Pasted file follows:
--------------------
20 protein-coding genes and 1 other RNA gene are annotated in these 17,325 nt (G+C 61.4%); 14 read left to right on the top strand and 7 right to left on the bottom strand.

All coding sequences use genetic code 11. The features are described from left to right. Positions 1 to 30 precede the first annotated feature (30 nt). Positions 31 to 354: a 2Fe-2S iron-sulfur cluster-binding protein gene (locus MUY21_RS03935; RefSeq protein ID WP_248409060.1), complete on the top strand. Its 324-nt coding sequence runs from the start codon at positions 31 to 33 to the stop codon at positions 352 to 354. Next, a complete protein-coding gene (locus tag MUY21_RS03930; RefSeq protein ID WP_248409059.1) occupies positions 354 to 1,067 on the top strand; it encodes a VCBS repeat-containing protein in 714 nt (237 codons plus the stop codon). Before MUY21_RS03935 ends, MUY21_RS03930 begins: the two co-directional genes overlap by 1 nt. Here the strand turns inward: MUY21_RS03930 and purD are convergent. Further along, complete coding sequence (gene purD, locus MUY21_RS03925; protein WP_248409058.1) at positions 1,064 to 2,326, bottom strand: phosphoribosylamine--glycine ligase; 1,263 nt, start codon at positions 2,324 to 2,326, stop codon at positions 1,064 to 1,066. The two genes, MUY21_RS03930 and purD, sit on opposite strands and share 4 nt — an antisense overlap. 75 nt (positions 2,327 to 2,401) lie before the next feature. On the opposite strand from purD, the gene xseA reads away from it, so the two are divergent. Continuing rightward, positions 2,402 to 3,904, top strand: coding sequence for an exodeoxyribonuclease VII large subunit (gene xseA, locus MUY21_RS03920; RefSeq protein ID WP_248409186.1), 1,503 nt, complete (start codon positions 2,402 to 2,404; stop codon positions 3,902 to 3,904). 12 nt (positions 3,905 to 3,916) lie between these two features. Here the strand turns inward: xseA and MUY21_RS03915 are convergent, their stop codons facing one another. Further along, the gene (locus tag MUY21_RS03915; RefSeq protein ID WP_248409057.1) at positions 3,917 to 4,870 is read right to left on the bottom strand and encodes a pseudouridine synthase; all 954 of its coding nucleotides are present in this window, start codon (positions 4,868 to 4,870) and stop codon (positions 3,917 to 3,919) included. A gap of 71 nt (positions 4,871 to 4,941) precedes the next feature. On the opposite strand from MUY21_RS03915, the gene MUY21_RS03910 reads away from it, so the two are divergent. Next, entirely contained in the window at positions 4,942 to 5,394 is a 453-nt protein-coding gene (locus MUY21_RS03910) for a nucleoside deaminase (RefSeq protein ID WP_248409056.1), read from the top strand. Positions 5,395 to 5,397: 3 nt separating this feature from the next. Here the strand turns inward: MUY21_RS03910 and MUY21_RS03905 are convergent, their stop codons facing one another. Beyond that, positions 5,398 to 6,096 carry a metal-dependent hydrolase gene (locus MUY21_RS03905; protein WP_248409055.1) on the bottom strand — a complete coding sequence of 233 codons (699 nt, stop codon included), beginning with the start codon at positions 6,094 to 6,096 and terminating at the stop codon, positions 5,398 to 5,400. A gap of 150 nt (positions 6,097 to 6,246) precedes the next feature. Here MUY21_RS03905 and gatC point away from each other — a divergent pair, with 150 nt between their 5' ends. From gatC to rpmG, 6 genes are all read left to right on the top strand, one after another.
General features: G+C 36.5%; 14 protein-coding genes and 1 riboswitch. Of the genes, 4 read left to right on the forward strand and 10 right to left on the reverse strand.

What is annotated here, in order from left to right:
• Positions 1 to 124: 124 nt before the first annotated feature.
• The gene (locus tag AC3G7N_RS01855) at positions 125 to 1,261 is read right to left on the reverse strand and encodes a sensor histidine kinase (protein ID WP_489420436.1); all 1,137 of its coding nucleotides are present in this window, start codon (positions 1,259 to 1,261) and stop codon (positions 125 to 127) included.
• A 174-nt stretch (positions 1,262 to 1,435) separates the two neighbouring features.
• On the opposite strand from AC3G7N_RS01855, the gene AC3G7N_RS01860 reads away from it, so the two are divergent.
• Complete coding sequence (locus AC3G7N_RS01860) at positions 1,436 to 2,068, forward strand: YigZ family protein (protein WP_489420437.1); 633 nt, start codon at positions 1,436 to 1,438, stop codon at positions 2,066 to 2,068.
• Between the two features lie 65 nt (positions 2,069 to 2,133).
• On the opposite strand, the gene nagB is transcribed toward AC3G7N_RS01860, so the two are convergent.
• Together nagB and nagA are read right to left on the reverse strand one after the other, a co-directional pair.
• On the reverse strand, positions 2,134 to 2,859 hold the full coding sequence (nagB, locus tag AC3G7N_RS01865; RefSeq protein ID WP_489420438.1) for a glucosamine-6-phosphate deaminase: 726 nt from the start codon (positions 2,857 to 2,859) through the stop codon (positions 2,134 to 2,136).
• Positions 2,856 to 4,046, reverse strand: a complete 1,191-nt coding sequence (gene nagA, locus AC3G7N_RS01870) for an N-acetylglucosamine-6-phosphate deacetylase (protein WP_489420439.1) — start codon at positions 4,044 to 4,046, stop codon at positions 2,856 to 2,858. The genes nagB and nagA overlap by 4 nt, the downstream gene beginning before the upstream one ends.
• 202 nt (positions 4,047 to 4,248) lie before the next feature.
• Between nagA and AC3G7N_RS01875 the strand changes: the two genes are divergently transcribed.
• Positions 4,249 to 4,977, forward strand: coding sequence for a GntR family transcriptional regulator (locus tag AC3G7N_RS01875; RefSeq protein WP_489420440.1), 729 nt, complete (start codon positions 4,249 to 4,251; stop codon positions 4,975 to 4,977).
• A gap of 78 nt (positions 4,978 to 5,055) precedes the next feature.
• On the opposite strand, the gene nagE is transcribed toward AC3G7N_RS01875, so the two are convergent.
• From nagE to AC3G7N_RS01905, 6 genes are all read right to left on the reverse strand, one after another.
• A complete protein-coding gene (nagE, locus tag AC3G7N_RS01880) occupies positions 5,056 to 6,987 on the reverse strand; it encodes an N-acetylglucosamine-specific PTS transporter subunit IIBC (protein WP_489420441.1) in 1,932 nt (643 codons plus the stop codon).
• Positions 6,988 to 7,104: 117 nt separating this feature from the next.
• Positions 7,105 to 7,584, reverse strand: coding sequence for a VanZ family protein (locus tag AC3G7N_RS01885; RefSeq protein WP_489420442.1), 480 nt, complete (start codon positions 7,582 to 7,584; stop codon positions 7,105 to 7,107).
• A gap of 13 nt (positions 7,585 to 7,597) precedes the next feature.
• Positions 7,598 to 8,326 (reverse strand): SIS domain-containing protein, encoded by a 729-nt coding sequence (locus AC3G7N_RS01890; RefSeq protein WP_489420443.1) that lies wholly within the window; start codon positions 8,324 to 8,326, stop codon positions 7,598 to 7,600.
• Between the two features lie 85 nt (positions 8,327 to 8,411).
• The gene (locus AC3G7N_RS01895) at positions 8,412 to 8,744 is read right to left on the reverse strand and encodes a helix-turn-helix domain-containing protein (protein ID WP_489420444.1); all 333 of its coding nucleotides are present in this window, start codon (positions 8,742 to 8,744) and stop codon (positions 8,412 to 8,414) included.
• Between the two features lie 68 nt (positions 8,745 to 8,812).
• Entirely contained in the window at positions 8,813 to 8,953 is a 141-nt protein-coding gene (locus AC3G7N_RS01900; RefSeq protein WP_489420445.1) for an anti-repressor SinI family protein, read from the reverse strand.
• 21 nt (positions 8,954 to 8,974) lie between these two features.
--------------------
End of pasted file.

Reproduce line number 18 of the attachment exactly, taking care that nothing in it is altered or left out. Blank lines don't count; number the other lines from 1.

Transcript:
• A gap of 78 nt (positions 4,978 to 5,055) precedes the next feature.